The next morning we plan to go back to Bangkok. G and Pee Dtum will drive my wife and I to the airport at Udon Thani and then they will go back to Korat. G has some “family business” to take care of. But before we leave the guesthouse, there is the small matter of my wife’s birthday to deal with. Pee Noi has bought a beautiful cake loaded with fancy icing and fruit. She places it on a cement table in the promenade with its beautiful backdrop of the Mekong River, where we now gather. Candles are lit and we all sing “Happy Birthday” as only the fun loving, off-key Thai people can. The cake and coffee makes for an excellent breakfast. When I go to settle the guesthouse bill, Pee Noi waves me off again with a gentle wai. It now occurs to me she has mostly paid for our entire trip to Nongkhai, including our room, dinners, and the Lao driver. I try in vain to give her some money, but instead I get a kiss on cheek, with much laughter from the rest of the group. It has been a wonderful trip to Nongkhai, all made possible by gentle cancer survivor with a wonderful guesthouse on the Mekong River.

Sitting in the waiting area at Udon Thani airport, I have one more déjà vu moment from the many flights I have taken with my old girlfriend. It passes sooner than I expect and I board the Thai Airways flight to Bangkok with my lovely wife. After we land, it is strange to again walk through the old Don Meuang airport. Now quiet and relaxed, it is nothing like the old days. As I would be flying back to America in two days, we decide to stay one night at the Amari Hotel next to Don Meuang and then one night at G’s condo nearby. We have a little trouble finding the bridge to the hotel but we eventually do and enter the hotel’s lobby. Like Don Meuang, it is instantly plain to see that today’s Amari is nothing like the old days before the new airport was built. I vividly remember the crowded lobby-bar filled with loud talking businessmen having a last few drinks before their flight back to their homelands. Or those just arriving, in high spirits and ready for a few days of business and fun in the (paid) sex capital of the world. Now the lobby is almost entirely empty and it remains so the one day we are there. The only exception was when a large group of Chinese tourists invaded the lobby. Loud talking and using wild gestures, they could have been western teenagers on an excursion to Disney World. As the high-flying businessmen have moved to better venues and a different airport, these are the only customers the Amari can now attract. Like the Siam Intercontinental Hotel, another part of old Bangkok, it is probably gone forever.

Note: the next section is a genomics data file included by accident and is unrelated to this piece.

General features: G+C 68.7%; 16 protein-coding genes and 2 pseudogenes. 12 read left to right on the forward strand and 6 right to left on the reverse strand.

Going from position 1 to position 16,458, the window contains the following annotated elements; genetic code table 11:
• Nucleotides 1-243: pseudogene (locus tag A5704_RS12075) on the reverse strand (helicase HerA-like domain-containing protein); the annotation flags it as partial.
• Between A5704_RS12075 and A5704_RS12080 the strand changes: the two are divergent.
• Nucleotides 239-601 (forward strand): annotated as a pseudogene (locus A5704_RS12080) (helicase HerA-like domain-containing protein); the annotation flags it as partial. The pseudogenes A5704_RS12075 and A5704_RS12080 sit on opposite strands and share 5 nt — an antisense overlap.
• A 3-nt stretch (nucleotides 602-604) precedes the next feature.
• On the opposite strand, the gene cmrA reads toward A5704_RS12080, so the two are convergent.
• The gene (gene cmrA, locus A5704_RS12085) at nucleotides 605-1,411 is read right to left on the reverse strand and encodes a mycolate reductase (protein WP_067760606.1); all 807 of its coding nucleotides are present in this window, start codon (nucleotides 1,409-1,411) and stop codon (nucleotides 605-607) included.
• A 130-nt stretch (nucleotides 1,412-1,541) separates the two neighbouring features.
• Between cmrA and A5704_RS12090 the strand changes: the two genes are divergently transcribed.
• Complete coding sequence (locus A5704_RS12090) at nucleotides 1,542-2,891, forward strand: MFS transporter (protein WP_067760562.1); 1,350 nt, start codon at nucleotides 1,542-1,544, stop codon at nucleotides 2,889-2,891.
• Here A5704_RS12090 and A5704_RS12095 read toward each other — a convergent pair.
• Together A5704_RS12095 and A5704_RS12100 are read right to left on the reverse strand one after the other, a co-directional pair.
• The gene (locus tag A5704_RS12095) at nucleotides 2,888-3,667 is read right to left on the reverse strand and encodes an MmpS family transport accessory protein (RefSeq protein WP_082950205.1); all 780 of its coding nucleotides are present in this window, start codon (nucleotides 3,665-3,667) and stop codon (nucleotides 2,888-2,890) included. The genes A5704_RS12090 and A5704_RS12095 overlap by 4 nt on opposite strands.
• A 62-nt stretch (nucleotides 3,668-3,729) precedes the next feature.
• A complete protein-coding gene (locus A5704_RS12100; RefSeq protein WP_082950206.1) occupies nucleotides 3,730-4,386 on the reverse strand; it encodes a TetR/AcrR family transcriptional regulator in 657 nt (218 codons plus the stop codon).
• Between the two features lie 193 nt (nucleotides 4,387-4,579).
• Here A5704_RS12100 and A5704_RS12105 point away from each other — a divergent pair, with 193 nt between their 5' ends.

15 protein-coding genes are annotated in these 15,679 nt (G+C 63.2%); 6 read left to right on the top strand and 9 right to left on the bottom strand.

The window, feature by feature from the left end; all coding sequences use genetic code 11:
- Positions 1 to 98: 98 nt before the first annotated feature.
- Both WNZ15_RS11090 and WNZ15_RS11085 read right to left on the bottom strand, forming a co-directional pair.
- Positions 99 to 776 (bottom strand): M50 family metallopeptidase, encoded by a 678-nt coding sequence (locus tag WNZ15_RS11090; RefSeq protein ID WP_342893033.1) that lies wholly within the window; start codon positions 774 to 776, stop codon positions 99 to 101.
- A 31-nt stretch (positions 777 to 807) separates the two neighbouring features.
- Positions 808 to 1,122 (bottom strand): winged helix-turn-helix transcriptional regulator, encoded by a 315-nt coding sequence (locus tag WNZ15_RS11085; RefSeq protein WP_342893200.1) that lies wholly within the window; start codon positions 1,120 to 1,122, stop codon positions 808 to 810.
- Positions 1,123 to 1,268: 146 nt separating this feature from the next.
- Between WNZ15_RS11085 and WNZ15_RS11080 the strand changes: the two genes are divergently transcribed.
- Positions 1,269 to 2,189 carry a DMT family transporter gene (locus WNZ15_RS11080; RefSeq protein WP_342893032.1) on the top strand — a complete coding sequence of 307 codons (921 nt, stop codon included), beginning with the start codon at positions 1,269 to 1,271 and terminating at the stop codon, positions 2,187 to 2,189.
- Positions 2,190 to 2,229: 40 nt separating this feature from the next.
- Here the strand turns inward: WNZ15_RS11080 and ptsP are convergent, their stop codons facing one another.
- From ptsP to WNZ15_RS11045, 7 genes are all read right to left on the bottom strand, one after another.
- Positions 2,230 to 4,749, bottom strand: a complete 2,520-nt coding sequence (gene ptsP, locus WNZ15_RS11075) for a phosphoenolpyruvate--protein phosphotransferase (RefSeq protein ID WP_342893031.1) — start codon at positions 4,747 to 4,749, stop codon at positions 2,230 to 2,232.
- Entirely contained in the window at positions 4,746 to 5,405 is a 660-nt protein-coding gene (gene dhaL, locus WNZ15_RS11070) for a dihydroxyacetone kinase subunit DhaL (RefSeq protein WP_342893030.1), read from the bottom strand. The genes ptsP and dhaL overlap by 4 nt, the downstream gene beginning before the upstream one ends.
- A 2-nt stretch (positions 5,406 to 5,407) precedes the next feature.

The next day was MY day in Bangkok. This is my one day my sweet wife allows me to roam the streets of Bangkok alone. I know this causes her great angst as she believes I am quite helpless in Thailand. To ease her stress, I always promise to check in by phone every hour and to be back before sunset. We take a taxi from the hotel, the wife get out at her friend’s house, and then I am on to Pantip Plaza. The plaza is not too crowded at mid-morning but it still has a fair amount of customers roaming around. I am looking for gifts to take home and maybe a few movies. I start by buying a few movies. I pay the vendor and promise to be back in 20 minutes. I decline his offer for “young girl” movies. As I am looking around the first floor, I spot a large manikin under the escalator dressed as a policeman with his hand held up in a “stop position”. In the other hand is a sign that says something like “Stop Piracy” or other. This scarecrow is not scaring anyone, and I suspect it is only brought out when the foreign piracy people come to town. I find some other gifts and pick up the DVDs.